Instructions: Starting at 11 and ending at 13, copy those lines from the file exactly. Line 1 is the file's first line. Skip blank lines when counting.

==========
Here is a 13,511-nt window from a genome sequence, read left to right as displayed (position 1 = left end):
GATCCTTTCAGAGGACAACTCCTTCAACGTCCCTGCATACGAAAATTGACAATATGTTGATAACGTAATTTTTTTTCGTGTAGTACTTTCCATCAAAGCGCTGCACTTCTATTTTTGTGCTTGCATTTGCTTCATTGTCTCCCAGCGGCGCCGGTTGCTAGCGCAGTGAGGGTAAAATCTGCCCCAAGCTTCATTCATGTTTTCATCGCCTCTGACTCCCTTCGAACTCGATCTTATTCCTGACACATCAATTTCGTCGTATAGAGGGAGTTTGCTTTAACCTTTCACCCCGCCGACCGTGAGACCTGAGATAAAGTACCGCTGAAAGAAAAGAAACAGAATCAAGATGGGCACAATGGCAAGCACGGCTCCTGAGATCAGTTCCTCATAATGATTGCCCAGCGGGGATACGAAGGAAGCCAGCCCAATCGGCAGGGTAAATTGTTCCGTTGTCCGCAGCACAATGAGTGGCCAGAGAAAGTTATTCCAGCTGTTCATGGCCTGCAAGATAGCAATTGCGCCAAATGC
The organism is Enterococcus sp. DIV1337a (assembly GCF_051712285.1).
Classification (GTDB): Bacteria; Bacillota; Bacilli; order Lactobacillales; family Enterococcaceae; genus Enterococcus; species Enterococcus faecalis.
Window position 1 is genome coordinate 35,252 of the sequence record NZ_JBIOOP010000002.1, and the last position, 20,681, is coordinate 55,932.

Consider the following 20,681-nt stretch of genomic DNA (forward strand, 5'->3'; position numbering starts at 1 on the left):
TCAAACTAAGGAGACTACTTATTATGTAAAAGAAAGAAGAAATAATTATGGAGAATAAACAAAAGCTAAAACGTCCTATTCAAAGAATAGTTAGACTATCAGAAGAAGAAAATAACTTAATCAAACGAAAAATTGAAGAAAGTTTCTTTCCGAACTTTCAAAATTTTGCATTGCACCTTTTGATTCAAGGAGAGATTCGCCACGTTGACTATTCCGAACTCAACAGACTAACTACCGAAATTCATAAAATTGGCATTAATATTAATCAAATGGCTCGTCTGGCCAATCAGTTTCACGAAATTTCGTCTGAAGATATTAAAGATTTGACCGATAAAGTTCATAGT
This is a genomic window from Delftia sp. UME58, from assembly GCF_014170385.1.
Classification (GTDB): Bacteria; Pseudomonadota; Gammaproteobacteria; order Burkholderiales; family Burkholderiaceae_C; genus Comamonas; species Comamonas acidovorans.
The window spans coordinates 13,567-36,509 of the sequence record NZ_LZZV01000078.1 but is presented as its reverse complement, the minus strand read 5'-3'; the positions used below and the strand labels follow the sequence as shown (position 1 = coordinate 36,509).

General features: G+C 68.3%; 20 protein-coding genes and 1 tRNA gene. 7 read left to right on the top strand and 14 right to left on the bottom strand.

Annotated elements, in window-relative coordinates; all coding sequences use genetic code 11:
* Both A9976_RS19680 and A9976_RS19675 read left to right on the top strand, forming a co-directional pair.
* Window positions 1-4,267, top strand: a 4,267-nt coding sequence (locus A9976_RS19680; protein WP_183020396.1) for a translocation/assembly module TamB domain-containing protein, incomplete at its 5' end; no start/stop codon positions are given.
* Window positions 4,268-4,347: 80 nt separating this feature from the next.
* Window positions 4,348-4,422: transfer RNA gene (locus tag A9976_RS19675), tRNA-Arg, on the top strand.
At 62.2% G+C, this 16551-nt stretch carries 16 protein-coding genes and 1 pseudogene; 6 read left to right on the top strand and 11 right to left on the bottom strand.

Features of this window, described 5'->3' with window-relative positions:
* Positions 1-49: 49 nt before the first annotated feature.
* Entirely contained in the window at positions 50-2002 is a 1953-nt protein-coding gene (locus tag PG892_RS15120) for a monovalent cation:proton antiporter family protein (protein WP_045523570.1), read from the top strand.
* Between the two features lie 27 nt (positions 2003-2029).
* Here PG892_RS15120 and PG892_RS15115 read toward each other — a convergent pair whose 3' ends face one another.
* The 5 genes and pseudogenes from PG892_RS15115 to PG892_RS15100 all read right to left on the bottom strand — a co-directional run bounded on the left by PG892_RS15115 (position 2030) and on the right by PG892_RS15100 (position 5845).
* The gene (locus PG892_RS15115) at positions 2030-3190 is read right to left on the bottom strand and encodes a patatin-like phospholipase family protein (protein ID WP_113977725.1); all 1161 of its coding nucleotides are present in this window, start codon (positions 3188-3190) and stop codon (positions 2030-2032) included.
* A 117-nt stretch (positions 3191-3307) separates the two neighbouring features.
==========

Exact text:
General features: G+C 68.3%; 20 protein-coding genes and 1 tRNA gene. 7 read left to right on the top strand and 14 right to left on the bottom strand.

Annotated elements, in window-relative coordinates; all coding sequences use genetic code 11:
* Both A9976_RS19680 and A9976_RS19675 read left to right on the top strand, forming a co-directional pair.